Amazon Patents Delivery Drones That Recognize Speech and Gestures
The newest patent filed by Amazon focuses on interactions between drones and humans.
Amazon filed a new drone delivery-related patent with the United States Patent and Trademark Office on Tuesday. The document (which includes, perhaps, the most comical illustration Amazon has ever used) first noticed by Geekwire details unmanned aerial vehicle technology that can recognize and react to human gestures such as arm waving, and audible inputs like speech.
We have seen Amazon focus on interactive deliver drones before, as evident by the company’s 2017 patent which describes a UAV that would “conduct a speech dialog with a nearby person.”
According to the patent itself, this concept isn’t an entirely new strategy, and essentially builds upon Amazon’s continued focus on “human interaction with unmanned aerial vehicles.” We’ve been reporting on the company’s filings for quite some time now, and this frankly just seems like a logical next step in the tech giant’s evolution toward refining its user-friendly delivery drones.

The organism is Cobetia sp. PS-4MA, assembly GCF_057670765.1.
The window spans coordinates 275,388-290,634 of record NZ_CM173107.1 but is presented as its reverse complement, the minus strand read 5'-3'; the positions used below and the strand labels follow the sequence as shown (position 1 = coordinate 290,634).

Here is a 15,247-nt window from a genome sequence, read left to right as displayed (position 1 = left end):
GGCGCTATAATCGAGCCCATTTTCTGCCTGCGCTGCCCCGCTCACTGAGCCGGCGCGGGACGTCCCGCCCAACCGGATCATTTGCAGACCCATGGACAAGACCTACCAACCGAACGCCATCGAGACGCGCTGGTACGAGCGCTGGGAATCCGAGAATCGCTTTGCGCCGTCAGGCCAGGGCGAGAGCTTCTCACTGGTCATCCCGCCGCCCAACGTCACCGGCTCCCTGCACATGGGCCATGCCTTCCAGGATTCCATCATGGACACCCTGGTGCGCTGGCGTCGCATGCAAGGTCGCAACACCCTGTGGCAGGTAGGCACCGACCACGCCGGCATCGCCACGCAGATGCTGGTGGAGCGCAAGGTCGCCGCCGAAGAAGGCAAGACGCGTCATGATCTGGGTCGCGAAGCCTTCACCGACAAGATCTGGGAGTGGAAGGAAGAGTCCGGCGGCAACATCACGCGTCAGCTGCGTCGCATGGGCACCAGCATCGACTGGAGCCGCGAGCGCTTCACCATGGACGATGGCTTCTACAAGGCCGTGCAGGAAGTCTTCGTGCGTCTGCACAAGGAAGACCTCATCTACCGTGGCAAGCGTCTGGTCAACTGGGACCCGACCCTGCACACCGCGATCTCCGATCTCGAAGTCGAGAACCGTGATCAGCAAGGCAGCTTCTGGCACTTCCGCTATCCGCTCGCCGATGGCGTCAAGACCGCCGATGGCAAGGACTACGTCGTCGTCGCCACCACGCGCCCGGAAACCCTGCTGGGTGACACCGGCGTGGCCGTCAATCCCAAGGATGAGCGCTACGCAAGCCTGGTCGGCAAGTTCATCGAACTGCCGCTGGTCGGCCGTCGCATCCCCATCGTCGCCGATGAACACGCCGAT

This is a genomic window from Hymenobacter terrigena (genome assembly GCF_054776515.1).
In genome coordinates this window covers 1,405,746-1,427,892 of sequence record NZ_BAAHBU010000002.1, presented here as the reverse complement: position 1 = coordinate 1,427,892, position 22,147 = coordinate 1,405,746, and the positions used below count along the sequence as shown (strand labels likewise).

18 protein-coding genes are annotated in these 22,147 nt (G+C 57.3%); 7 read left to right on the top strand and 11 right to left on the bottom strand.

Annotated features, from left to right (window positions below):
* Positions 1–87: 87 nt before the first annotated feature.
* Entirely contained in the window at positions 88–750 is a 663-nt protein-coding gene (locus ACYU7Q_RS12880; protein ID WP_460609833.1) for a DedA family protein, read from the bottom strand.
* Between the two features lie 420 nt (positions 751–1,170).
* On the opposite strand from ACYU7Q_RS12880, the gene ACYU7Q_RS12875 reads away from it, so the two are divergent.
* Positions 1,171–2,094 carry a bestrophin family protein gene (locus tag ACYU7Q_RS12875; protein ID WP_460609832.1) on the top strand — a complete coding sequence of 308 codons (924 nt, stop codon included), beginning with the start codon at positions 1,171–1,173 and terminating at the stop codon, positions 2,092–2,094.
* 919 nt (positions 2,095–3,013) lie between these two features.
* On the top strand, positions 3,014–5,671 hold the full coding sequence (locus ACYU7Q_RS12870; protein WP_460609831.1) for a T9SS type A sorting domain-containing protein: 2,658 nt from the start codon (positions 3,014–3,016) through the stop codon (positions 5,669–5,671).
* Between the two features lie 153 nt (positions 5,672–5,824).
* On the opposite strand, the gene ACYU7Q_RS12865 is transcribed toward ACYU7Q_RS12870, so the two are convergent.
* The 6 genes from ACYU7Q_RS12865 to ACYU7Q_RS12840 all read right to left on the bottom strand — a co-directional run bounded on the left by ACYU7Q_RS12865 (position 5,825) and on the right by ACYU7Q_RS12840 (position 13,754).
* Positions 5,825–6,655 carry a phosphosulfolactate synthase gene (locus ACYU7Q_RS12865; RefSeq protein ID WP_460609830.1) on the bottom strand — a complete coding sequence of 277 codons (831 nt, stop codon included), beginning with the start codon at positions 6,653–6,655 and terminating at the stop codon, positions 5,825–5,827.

That doesn’t mean it’s unimpressive, however. As the accompanying illustration conveys, would the application lead to actual implementation, Amazon’s customers could eventually wave their arms at the UAVs to command them not to come any closer, or audibly command them to complete other, yet unspecified tasks.
The patent lists Frederik Schaffalitzky of Kirkland, Washington as the inventor. Though we don’t know much about the man, his LinkedIn profile tells us he was formerly a Principal Research Scientist at Amazon and is currently a Principal Engineer at Apple.
Regarding the use cases here, this seems like one of Amazon’s more feasible ideas. With delivery drones undoubtedly filling our skies in the very near future, companies eager to join the aerial delivery industry would do well to prepare. Patenting technology that allows for customers to partially control the drones delivering items to their doorstep is a smart move, as it would likely give the customers a sense of safety, agency, and satisfaction.
Whether the commands are restricted to a basic set of actions such as not to deliver, to back away, or to drop the package, or if this technology will provide for a more sophisticated set of commands, is up in the air. In any case, we’ll have to wait and see if this actually finds its way into tangible reality, or remains filed in the U.S. Patent and Trademark Office, unused. We’re betting on the former.
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